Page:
The COVID-19 pandemic created unprecedented disruptions across the global economy, perhaps most severely in the retail sector. Shelter-in-place orders, government-mandated closures and other restrictions drastically reduced or entirely wiped out revenue streams, resulting in an increased number of bankruptcy filings by retail debtors.
While bankruptcy generally provides a breathing spell from creditors, debtors usually must continue paying rent to landlords. To help address cash flow and liquidity issues caused by the pandemic, some debtors have sought to defer their commercial lease obligations, including rent, in addition to attempting to invoke force majeure clauses and/or the “frustration of purpose” doctrine. These efforts have achieved mixed success.
A. Section 365(d)(3) of the Bankruptcy Code1
Section 365(d)(3) of the Bankruptcy Code generally requires that debtors remain current on lease obligations during bankruptcy, subject to a limited exception that allows the court to defer obligations for 60 days after the petition date upon a showing of cause.2,3
Prior to the COVID-19 pandemic, section 365(d)(3) had been most thoroughly discussed in the context of stub rent, including whether a debtor could defer paying stub rent until confirmation of a plan.4 In a leading case, the Circuit City5 court ruled that stub rent is a post-petition obligation entitled to treatment as an administrative expense of the bankruptcy estate, but that it did not have to be paid at the beginning of the case under section 365(d)(3). Instead, debtors could pay stub rent upon plan confirmation, with other administrative expenses.
The court noted that while section 365(d)(3) requires a debtor to timely perform post-petition lease obligations, the obligation to pay stub rent arose before the bankruptcy filing, when the monthly rent came due. The court noted that the Bankruptcy Code provides no express remedy for failing to comply with section 365(d)(3), including nothing that would elevate a landlord’s claim to “super-priority” status requiring immediate payment before other administrative expenses.
B. Pier 1 Imports
One of the first cases to address lease obligations during the pandemic was In re Pier 1 Imports.6 Pier 1 Imports filed for Chapter 11 bankruptcy on February 17, 2020. The debtors initially anticipated only minor disruptions due to the virus’s impact on Chinese suppliers. The court wrote, “No constituency in these cases predicted that the world would effectively grind to a halt.”7 By the end of March, however, the company was forced to close nearly all its retail outlets due to stay-at-home orders and mandated closures of non-essential businesses.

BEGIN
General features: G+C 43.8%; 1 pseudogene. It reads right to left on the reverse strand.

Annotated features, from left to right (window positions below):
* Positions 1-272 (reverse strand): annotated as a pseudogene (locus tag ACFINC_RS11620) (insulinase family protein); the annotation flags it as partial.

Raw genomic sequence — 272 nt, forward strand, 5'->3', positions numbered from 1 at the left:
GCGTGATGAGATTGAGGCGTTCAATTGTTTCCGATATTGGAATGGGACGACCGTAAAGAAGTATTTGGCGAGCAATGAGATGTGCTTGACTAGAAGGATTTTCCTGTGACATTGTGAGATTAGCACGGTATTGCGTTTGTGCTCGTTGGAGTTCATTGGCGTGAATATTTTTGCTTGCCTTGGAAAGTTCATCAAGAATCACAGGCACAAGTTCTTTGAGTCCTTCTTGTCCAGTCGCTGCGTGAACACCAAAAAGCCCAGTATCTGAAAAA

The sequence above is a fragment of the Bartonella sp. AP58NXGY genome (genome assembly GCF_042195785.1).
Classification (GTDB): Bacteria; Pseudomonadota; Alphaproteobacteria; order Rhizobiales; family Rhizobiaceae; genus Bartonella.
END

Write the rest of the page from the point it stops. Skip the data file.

Pier 1 filed a motion asking to pay only “critical expenses,” such as insurance, utilities, and security, for a “Limited Operations Period.” During that period, certain landlords would not receive rent, notwithstanding the terms of the leases or section 365(d)(3). Not surprisingly, numerous landlords objected.
The court granted Pier 1’s motion and allowed the debtors to defer paying rent. The court extensively discussed the unprecedented nature of the pandemic, described as “a temporary, unforeseen, and unforeseeable glitch in the administration of the Debtors’ Bankruptcy Cases.”8 Recognising the “extraordinary nature of the relief” it was granting, the court relied on the broad equitable powers granted by section 105(a) of the Bankruptcy Code.9 The court acknowledged the apparent inconsistency with section 365(d)(3), but found, in reliance on the former Circuit City decision, that section 365(d)(3) does not provide a separate remedy if a debtor cannot comply with its rent obligations. The court concluded that failing to pay rent does not result in a super-priority claim that must be paid immediately, but only an administrative expense.